- Standard design stove lid that can store unused alcohol (though I tend to burn mine dry for storage).
Here’s what I am not so sure about:
- The coating isn’t non-stick so I don’t have to worry about scratching it, but I also don’t know what exactly it is, so that’s a concern. The coating is the same on the outside and the inside of the pots.
- The Esbit tab shelf is dead weight if you never use it, but packing this up for transport sort of mandates that it be in there.
For boiling water for backpack camping, this is a very decent choice, especially for beginners. If you are an ultra-lightweighter, you will eschew the extra components, though.
too bad this isn’t the version of the kit with the standard flat top, the pan top is pretty useless if all you want to do is boil water.
edit: it also does not appear to have the heat exchanger on the bottom.
De-emphasized, but still not good, this stove appears to use proprietary fuel.
OK if your camping mode somehow requires it but not for us.
I’ve been waiting for the opportunity to replace my homemade stand for the Trangia stove in my backpack kit. This should work perfectly! I get a bonus back-up stove?! Sold!
Proprietary? The stove uses denatured alcohol or solid fuel (Esbit appears to be ubiquitous, but certainly not the only option for solid fuel).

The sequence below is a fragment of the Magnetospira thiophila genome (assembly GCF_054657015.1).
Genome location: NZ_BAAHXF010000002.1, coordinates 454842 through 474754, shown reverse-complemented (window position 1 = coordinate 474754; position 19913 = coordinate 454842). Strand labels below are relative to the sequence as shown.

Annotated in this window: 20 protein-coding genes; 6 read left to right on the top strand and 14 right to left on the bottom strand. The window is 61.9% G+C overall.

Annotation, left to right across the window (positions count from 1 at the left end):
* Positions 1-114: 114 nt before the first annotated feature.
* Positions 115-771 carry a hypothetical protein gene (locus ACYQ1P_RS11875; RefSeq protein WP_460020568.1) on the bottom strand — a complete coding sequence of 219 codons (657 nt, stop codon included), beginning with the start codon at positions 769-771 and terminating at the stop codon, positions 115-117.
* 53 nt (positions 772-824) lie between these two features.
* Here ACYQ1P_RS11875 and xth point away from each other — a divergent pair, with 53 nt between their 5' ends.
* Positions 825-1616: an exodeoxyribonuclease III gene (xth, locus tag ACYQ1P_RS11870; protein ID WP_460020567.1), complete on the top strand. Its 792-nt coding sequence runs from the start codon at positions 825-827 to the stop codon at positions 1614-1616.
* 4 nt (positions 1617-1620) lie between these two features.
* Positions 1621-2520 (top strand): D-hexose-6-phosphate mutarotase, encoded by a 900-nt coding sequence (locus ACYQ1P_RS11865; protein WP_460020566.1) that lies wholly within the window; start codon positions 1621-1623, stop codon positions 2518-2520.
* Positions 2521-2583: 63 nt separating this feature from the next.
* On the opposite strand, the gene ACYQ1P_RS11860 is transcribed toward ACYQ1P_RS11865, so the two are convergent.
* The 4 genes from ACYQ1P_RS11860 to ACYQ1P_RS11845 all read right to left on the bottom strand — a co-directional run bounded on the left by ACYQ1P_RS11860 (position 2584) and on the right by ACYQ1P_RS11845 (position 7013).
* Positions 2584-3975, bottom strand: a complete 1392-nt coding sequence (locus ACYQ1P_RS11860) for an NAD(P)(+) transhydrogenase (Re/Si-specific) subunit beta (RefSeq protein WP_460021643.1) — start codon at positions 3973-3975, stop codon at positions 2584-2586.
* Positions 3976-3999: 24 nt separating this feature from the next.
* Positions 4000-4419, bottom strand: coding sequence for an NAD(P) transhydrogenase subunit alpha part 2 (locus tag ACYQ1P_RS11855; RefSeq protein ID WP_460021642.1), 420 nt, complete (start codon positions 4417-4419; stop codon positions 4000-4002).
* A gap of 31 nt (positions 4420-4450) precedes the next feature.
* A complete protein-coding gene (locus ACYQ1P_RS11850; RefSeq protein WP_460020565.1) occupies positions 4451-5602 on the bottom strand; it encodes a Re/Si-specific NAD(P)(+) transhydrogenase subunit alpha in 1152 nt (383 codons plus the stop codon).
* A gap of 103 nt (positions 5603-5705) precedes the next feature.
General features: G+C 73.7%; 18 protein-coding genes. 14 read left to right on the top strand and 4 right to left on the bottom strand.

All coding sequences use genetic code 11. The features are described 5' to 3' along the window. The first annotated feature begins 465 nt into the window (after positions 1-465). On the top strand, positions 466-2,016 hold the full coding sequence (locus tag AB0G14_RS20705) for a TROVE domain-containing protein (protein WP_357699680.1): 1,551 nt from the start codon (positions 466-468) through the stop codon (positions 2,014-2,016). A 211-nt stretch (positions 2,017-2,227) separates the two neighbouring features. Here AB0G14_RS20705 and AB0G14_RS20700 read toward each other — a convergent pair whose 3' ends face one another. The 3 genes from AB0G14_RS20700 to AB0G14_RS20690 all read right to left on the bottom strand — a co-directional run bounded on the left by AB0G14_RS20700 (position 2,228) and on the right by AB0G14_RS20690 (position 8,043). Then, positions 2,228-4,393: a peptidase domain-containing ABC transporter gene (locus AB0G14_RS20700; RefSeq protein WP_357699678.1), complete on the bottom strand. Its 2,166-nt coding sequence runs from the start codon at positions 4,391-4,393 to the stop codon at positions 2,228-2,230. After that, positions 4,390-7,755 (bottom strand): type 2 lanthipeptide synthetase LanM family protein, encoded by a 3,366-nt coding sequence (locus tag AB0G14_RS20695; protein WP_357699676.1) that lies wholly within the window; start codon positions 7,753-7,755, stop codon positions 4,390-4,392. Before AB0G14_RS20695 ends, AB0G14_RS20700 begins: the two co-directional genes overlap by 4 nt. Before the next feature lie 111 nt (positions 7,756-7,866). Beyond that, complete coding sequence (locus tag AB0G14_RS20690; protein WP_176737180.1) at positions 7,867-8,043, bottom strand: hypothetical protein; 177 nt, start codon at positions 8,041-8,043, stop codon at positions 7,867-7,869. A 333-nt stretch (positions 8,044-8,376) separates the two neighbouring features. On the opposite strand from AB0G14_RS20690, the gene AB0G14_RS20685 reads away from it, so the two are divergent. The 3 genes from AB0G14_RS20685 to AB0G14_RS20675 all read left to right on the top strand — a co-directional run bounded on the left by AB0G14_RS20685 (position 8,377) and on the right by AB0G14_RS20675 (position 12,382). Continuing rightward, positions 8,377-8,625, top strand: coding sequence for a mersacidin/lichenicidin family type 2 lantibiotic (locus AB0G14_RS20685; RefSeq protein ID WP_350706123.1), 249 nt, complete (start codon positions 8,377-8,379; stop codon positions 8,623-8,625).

Picked this up several weeks ago on Woot for $7 more. I was replacing a Trangia alcohol burner and compatible stand that had been destroyed as well as replacing come cooking gear. I have not actually cooked with this set yet, but I have boiled water for coffee. I thought it did the job fine, and I am looking at this as a replacement for both my pot, pan, and kettle. My GSI pots and pans came with one, removeable handle between 4 pieces. Maybe that’s weight efficient, but I only carried at most 2 pieces at a time, and the one memorable time when the handle escaped being packed, my pans became pretty useless. So I really appreciate the built in handles. I also appreciate being able to use two types of fuel. I haven’t tried the Esbit fuel yet, but I get the impression that it’s perhaps not as hot burning as the alcohol stove, which could be nice when doing actual cooking (as opposed to boiling water). I also really appreciate the handle on the lid of the Esbit alcohol burner (as opposed to Trangia). With my Trangia, extinguishing the flame was a game of ring toss, frequently with awkward attempts to retrieve the lid after a missed throw. The stand does not pack flat, like my old click-stand did, but it nests in the pot, so it doesn’t take up extra room. So far I’m very happy with this. I’m considering adding a minimalist alcohol stove stand to mix (https://www.amazon.com/dp/B003DKK7MA/) so I can boil water and cook with an Esbit tablet at the same time. Coffee and eggs at the same time! Oh, the luxury.